“ALL done!” Show of hands: how many of us have students who rush through their work just to get it over with? This week, teacher Monika asked our community of teachers at the WeAreTeachers HELPLINE! what to do to help students understand the importance of taking their time. Here are some of the top suggestions.
Break the assignment in half.
“Give them half the assignment at a time, or you could give them points for slowing down.” —Mary V.
Make them aware of their pacing. “Use a timer and set your expectations through that.” —Mary F.
Another idea to incorporate into using a timer: “Set a timer and have him use all of that time completing the work. So he must not only do it but spend those extra minutes checking it. He cannot turn it in or ask you to check it until the timer goes off.” —Rachel M.
“I make my rushers double-check and put two checks at the top to indicate he’s done so. I let the parents know this so that the parents could also look and see that the student double-checked everything.” —Tammy B.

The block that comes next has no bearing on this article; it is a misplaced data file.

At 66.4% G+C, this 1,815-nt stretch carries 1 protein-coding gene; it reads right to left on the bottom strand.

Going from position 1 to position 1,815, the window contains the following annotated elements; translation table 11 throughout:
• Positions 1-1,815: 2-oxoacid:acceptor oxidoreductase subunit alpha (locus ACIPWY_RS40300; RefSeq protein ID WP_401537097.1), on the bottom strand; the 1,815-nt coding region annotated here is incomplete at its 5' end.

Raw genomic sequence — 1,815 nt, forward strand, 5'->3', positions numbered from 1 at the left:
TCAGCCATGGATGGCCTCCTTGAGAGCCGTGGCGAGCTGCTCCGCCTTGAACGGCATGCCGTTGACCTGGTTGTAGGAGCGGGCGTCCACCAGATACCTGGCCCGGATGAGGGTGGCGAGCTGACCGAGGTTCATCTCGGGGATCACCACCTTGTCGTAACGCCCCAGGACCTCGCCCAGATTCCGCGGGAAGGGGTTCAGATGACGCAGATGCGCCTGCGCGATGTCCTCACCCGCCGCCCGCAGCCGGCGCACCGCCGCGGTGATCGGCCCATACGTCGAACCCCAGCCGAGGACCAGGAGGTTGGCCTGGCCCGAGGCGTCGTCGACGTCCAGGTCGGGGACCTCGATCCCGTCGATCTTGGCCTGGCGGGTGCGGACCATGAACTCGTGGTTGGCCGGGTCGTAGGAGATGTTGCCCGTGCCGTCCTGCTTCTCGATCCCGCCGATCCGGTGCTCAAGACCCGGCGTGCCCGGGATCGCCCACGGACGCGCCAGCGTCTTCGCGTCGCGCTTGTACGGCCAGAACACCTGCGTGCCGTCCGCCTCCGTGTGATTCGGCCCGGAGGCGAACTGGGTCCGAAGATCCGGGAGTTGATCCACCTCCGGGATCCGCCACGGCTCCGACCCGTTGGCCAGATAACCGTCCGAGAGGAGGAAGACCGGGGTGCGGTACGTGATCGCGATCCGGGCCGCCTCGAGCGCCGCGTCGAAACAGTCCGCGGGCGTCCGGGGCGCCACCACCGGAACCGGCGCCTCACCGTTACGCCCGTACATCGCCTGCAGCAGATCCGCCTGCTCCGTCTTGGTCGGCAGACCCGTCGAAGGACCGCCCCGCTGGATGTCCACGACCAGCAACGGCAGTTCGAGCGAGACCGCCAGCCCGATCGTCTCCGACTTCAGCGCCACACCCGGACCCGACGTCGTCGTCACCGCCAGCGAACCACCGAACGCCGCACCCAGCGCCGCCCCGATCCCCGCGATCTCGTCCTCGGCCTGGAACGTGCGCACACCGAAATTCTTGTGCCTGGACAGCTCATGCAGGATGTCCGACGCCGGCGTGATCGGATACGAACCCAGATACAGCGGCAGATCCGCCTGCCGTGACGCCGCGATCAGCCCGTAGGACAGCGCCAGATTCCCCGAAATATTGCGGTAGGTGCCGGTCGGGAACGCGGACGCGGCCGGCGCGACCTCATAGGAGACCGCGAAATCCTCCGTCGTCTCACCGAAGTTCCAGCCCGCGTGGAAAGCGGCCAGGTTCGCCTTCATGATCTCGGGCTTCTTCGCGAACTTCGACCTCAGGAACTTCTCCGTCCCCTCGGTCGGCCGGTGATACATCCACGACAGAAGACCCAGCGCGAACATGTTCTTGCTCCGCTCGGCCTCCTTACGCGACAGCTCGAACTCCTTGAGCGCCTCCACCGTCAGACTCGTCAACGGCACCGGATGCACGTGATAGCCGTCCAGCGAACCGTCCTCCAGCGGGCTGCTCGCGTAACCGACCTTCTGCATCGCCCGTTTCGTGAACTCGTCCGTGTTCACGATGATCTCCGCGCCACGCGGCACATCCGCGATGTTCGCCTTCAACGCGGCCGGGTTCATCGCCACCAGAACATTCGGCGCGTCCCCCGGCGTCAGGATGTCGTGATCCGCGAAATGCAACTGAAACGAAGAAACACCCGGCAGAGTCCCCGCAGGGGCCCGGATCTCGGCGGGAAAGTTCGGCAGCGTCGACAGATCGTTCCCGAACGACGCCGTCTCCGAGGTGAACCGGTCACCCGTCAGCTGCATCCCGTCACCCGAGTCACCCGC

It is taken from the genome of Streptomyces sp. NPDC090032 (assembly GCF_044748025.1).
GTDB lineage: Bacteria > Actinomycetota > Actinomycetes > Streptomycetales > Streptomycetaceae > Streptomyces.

Find ways to address the reason for the rushing.
“Finishing first might make him feel like he’s the smartest or the best.” —Matthew S.
If this is the case, you could develop a mantra for your class or put up posters that encourage thoughtful work and taking enough time for accuracy. If those practices are recognized as valuable in the classroom culture, students might recognize the importance of slowing down.
Positive and negative reinforcement.
“You could offer incentives for improving the quality of the work.” —Holly E.
“I once observed a third grade problem with a student that had a similar problem. The teacher said that if one thing was done wrong because he handed it in too quickly, she’d void the entire test. It worked, and the student learned to slow down.” —Lorraine A.
Help them relate.
“I had a fourth grader who constantly rushed. He liked to play video games, so I related it to that by telling him that you’re not taking the time to read the quest, and you’re bringing me the wrong items. It worked!”—Heather M.
And, if all else fails, our teachers advise to keep the solution simple.
“Have him do it again!”—Darrah M.